About a dozen so-called anti-vaxxers and their children protested outside a public forum held by New York state Senator James Skoufis Tuesday. They were there in opposition to the Democratic senator’s vote in favor of repealing a religious exemption from vaccinations, which became law in June.
“Will it take the return of polio before we start taking this more seriously?” Skoufis asks.
“There is the return of polio. They changed the name of it,” Buglino says. “They changed the name of polio.”
“Vaccines only work when all or most of people are immunized. And so that’s why I do believe we needed to do away with the religious exemption,” Skoufis says, “If there… We still have the medical exemption in New York state, and so…”
“It’s impossible to get,” Buglino says. “It’s impossible to get.”
Kathleen Buglino of Chester has three children and her middle one, a son, has autoimmune issues. Buglino says neither her pediatrician nor specialist will sign a medical exemption, especially after the religious repeal became law in June.
“It was tough enough beforehand,” says Buglino. “It’s even tougher now.”
Buglino and her kids carried posters, including a certificate for her middle son’s attendance record.
“Healthy children, all children have a right to school. They have a right to an education, a public education,” Buglino says. “My children have been healthy. I have a child who got 100 percent attendance this past year, but yet he’s being considered a health risk to the school. How is this possible? Because I won’t vaccinate him?”
Buglino says she helped organize Tuesday’s turnout, in part via the New York Alliance for Vaccine Rights. The protestors stood with signs outside Betty’s Country Kitchen in Washingtonville, Orange County, where the Democrat was holding the first of his “Skoufis on Your Street” forums in his 39th District. First, he stopped on the sidewalk to speak with the protestors, and said they were welcome to attend his forum.
“I’m sorry that there are some individuals and a handful of communities, quite frankly, in New York state that continue to believe this junk science that exists,” Skoufis says. “But society demands that government step in and protect the public’s health, and that’s what we did when we eliminated the religious exemption. This was good public policy. I was proud to support it.”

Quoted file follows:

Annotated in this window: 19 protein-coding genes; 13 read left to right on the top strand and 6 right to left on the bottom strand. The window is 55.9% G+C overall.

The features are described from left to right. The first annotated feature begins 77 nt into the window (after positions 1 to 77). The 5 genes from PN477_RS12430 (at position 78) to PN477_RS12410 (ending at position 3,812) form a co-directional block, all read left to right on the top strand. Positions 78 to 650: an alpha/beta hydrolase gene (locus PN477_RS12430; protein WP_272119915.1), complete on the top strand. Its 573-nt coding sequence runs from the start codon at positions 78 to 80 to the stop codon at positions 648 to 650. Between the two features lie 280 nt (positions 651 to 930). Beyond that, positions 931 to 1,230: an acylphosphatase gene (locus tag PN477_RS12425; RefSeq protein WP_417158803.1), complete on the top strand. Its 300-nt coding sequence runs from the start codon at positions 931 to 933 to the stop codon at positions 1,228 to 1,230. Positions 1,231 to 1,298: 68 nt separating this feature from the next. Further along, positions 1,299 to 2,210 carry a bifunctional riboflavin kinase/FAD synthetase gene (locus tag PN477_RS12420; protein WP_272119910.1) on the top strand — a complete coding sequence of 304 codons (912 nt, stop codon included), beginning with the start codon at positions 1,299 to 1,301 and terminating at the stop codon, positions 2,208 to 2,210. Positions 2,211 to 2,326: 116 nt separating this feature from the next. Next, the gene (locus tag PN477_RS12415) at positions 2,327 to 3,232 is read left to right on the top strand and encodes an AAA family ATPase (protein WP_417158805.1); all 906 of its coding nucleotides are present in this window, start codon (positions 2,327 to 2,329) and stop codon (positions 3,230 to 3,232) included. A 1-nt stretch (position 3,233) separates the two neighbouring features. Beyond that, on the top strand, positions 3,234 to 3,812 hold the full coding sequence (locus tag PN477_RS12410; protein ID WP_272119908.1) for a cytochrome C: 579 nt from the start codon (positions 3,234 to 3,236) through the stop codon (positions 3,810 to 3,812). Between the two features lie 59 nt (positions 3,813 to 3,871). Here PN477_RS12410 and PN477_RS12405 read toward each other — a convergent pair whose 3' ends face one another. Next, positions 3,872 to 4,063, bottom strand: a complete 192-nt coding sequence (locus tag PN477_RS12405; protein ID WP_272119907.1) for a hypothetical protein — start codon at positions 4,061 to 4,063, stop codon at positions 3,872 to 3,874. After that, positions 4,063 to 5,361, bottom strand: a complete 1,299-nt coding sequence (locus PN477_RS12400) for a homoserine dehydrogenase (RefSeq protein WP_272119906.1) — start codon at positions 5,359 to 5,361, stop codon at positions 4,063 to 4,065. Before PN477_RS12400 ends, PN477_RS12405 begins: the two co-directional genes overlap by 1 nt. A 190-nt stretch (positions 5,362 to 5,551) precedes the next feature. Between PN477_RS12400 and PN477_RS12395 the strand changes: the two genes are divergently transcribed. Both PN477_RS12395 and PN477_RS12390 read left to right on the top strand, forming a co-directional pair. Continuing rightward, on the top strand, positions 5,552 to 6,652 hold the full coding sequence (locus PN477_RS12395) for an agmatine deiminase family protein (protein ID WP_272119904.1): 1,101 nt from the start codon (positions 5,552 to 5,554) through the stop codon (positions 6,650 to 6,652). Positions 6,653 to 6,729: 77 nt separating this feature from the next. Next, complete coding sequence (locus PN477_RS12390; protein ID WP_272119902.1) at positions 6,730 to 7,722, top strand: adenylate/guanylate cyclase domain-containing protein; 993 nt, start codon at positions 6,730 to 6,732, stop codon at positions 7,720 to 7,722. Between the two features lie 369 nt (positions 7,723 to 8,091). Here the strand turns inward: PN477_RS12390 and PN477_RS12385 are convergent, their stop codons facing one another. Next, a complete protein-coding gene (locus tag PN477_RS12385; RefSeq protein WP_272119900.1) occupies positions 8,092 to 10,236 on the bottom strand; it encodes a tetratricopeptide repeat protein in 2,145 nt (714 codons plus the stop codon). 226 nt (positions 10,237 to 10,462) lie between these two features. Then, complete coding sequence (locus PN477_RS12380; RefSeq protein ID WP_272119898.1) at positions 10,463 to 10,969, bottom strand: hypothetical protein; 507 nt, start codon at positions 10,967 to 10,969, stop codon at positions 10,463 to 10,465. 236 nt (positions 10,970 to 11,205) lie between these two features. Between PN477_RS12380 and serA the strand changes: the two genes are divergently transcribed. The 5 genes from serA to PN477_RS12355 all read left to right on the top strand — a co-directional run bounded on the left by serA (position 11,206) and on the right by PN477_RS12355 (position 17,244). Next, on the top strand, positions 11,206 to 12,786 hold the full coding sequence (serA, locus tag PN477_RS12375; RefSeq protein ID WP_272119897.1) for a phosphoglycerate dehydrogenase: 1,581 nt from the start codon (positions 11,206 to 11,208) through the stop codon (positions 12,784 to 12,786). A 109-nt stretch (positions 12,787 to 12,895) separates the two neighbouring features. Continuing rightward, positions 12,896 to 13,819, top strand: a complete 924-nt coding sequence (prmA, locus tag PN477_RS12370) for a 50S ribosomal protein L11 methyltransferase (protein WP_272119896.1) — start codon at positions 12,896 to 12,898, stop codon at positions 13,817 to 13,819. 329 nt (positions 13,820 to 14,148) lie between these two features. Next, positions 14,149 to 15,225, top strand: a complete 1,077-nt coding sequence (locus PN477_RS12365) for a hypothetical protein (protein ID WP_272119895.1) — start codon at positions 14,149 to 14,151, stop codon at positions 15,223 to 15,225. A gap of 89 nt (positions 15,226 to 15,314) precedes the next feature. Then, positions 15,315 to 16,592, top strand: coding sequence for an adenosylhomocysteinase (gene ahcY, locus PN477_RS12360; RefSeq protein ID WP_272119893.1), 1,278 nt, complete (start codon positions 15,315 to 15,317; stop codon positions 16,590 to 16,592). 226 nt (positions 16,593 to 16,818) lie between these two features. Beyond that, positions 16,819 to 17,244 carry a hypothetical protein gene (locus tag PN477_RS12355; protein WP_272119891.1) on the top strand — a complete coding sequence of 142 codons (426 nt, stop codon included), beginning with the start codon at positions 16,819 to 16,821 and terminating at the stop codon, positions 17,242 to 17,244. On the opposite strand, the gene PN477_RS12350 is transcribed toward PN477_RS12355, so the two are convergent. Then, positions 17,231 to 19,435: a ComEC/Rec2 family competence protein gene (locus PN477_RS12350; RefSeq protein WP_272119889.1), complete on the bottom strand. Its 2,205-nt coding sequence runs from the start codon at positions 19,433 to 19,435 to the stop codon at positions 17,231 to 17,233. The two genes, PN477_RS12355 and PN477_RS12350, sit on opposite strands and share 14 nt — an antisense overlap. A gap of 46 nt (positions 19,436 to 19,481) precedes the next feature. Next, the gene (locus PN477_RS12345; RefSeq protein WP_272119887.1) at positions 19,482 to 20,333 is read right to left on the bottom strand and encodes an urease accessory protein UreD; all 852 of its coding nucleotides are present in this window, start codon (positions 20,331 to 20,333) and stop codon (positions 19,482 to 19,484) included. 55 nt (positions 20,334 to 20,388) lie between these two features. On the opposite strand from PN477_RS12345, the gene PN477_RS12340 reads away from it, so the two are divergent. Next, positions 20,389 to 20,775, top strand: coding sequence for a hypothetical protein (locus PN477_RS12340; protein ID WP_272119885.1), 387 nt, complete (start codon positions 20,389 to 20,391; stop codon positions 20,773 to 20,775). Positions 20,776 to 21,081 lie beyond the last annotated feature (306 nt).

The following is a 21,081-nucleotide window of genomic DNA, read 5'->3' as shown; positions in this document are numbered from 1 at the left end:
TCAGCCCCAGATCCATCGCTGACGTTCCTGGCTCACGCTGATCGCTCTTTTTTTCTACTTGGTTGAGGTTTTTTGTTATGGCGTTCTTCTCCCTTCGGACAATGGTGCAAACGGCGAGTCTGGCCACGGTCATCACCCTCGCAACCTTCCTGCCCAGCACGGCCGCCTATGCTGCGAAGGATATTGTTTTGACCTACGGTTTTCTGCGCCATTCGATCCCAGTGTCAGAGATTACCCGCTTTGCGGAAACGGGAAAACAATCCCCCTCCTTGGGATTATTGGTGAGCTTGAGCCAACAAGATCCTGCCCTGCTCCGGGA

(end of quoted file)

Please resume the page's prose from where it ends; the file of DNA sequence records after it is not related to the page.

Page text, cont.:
Buglino responds to Skoufis’ having stopped to speak with her and the other protestors.
“I was surprised that he actually stood here as long as we did. I really did expect him to kind of push through,” says Buglino. “So I was glad that he stood and he listened. I do believe that he has a lot to learn about our side of the issue.”
“What religious beliefs are valid according to the Constitution? Which ones did the Constitution say are valid? Buglino asks.
“Would you like me to speak or do you want to just yell at me the whole time,” Skoufis says.
“I’m not yelling at you,” says Buglino.
“Please do,” says another.
“Ok. So let’s, let me try and address a few of your points here. Number one, when we talk about the Constitution... I’m going to address this right now,” Skoufis says. “California repealed the religious exemption a number of years ago. I don’t get to decide what’s constitutional. You don’t get to decide what’s constitutional. The courts get to decide what’s constitutional.”
And the courts upheld California’s repeal. New York Governor Andrew Cuomo signed the repeal legislation in mid-June, following a measles outbreak in parts of New York City and Rockland County that began in the fall of 2018. Skoufis’ district represents a portion of Rockland and Ulster Counties, and most of Orange County, where there are more than 35 measles cases.
“There’s no religion that takes exception to vaccines. So there, we had this on the books, this religious exemption, for many years, but Catholicism, Judaism, Islam, there is no organized religion that has a problem with vaccines, and so why did we have a religious exemption?” Skoufis says. “The fact is that many, too many people, were hiding behind this religious exemption and using it as cover for their conspiracy theories, that this vaccine somehow causes autism which, all of that has been debunked time after time.”
“I have to home school. I’m a public school teacher,” says Buglino. “I’m going to go to school all day long and teach in Rockland County to come home and home school my children at night and on the weekends.”
Her rising seventh-, sixth- and third-grade children were attending Monroe-Woodbury schools. The mothers asked to meet with Skoufis another time on the issue, and Skoufis said he would. Susan Blakeney agrees with Skoufis’ vote. The Blooming Grove resident, now retired, worked for a pharmaceutical company for 30 years, where her first program was working on the oral polio vaccine.
“Vaccines are known for their herd immunity, and it’s, we need the majority of the population to be protected, and then everybody will be protected because it doesn’t allow the virus to come in and infect people,” Blakeney says. “So, anti-vaccine protestors, they can do what they want, but they shouldn’t be allowed in public, especially in public schools, and public daycare, or anything, anything in public. They should stay to themselves.”
Attorneys Robert F. Kennedy Jr., with Children’s Health Defense, and Goshen, Orange County-based Michael Sussman filed a lawsuit July 10 in New York State Supreme Court challenging the constitutionality of the repeal of the religious exemption to vaccination, on behalf of 55 families. The mothers who spoke with WAMC say they are not part of that suit, but were asked and intend to file affidavits in support.
The anti-vaxxers say they will organize groups to turn out at all of Skoufis’ public forums and will do the same at events of other area state lawmakers who voted to repeal the religious exemption from vaccines. As of July 17, Rockland had 282 conf